By Michael Stumo
One of the defining features of Joe Biden’s 2020 campaign was his pledge to “Build Back Better.” Essentially, Biden advocated a plan to “mobilize” U.S. manufacturing and modernize the nation’s infrastructure.
These are important goals, particularly when U.S. manufacturing has lost millions of jobs in the past 20 years and the nation’s roads and bridges are in urgent need of repair. To maximize the potential benefits of such federal efforts, though, Biden will need to insist on strong Buy American rules while also pursuing significant changes to America’s global trading relationships.
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Using American-made inputs is the obvious starting point for Biden’s rebuilding plan. However, the new president will face a major obstacle.
The United States is currently a party to the World Trade Organization’s (WTO) Government Procurement Agreement (GPA). The GPA requires member countries to open all of their government contracts to bidding from overseas companies. That means, if Biden wants to start buying everything from steel and cement to medicines and face masks, he’ll still be encumbered by outdated international trade rules that prevent him from giving preference to U.S. companies and workers.
Instead, his “Build Back Better” initiatives will be obligated to buy from companies in Germany, Japan, or Ukraine whenever their bids are cheaper.
This is problematic since America’s economic recovery from the COVID-19 pandemic is at stake. And voters overwhelmingly want to see their tax dollars spent on American-made products. And so, ironically, America’s generous, longstanding participation in the GPA could end up helping other countries grow their economies at U.S. expense.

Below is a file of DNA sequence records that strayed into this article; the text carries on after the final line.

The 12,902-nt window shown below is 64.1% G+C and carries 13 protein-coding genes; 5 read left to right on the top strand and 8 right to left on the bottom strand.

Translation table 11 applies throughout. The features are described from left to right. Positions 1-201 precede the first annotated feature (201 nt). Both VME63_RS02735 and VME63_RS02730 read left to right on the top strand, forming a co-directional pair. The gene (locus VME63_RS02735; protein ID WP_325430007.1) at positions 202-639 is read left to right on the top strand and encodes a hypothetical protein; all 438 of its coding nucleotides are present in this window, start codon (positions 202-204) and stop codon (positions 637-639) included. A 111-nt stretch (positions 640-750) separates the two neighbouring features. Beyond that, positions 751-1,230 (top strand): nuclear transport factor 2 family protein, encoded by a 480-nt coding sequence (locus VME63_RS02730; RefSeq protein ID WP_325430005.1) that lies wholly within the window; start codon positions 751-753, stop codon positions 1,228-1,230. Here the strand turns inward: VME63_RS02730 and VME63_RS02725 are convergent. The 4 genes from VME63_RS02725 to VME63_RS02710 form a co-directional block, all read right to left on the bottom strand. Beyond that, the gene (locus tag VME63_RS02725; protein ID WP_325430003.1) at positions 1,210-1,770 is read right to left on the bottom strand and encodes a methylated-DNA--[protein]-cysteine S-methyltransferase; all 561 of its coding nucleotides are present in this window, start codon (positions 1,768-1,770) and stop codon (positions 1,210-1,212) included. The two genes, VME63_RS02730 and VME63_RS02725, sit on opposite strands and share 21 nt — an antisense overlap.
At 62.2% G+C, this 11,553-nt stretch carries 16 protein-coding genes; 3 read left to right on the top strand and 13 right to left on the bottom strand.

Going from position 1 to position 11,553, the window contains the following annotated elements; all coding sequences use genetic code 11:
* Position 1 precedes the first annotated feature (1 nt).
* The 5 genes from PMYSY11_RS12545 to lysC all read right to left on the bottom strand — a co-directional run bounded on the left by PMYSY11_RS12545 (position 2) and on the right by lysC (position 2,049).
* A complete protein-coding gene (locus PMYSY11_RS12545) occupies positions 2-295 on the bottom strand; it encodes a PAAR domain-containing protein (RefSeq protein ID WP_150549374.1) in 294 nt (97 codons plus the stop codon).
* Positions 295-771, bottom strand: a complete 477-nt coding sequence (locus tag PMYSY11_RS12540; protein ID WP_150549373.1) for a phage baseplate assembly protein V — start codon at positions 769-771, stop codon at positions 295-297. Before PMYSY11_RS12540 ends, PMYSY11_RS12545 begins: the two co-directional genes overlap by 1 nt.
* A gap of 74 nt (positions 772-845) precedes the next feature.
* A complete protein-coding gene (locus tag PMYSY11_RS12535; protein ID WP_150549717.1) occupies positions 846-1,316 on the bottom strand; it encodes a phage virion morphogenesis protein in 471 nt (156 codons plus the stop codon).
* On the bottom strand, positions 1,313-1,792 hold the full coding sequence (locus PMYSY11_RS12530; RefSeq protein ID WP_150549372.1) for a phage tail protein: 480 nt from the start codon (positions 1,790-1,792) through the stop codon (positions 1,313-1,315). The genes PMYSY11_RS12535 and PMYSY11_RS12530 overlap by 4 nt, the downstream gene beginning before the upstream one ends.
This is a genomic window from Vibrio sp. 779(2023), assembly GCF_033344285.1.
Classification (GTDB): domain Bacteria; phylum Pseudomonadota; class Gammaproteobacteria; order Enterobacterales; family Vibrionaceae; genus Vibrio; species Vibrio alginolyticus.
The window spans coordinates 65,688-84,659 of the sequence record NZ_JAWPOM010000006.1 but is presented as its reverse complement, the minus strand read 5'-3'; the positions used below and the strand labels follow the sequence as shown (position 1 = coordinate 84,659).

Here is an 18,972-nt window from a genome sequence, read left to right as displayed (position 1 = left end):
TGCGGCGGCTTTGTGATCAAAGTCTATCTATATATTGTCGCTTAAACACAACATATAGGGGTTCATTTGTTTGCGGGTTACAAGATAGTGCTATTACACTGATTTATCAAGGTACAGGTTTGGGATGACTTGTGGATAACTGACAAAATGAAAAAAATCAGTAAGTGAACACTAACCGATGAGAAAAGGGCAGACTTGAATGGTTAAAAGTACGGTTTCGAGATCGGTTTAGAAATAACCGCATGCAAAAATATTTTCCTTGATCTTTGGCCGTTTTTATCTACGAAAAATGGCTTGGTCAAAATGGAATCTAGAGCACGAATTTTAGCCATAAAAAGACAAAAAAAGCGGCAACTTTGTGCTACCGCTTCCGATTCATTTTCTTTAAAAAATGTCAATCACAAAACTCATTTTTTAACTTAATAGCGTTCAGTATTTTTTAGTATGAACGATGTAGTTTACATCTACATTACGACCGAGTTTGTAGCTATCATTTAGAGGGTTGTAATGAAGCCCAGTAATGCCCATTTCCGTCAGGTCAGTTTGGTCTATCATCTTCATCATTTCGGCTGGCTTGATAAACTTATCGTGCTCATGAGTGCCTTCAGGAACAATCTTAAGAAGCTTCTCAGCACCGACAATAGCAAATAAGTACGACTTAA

Biden has already recognized this problem, however. In the ‘Made in America’ part of his campaign platform , he pledged to “update the trade rules for Buy American” and make sure that “the U.S. and allies can use their own taxpayer dollars to spur investment in their own countries.”
A campaign promise is not enough, though. The incoming administration will need to take immediate action on the GPA in order to start using government funding as an engine for job creation at home rather than overseas.
The solution is for Biden to simply withdraw from the GPA through a letter to the WTO. This would be surprisingly easy since the GPA is merely an optional agreement within the WTO framework. And not all WTO countries are currently part of the GPA.
This is important because buying American-made products can pay dividends for U.S. companies and workers. Last July, the House passed an infrastructure package that included potential investments in renewable energy and electric vehicles. The Coalition for a Prosperous America (CPA) analyzed the legislation and found that adding strict federal Buy American provisions would generate a 33% larger boost for the economy while also creating millions of additional U.S. jobs.
The goal, of course, would be to squeeze as much bang for the buck as possible out of taxpayer money—and buy American-made goods whenever they’re available. Doing so would support good-paying manufacturing and construction jobs nationwide. But again, the GPA remains a major barrier to achieving these goals.
Many crucial U.S. industries are at risk unless Biden takes action. Renewable technologies, for example, are dominated by heavily subsidized manufacturers in China. And electric-vehicle production has moved offshore as well. Government procurement that focuses on supporting U.S. producers of solar panels and electric vehicles could certainly help to bring these industries back.
President Donald Trump has already notified the WTO that goods related to pandemics and other emergencies will be excluded from America’s commitments in the GPA. But the EU and others are challenging that action. The Biden administration should defend the U.S. position, though. Otherwise, the United States will remain excessively reliant on China, India, and other countries for essential medicines and personal protective equipment.
The Biden administration can help America economically recover from COVID by withdrawing from the GPA—and start allocating federal contracts to America’s hardworking manufacturers rather than overseas companies.
Other countries already prioritize their own domestic manufacturing sectors when spending public funds. It’s time for Washington to start doing the same for America’s manufacturers.
Michael Stumo is CEO of the Coalition for a Prosperous America, a nonprofit bipartisan coalition of farmers, ranchers, manufacturers, and labor organizations that make and grow things in the United States. Follow him at @michael_stumo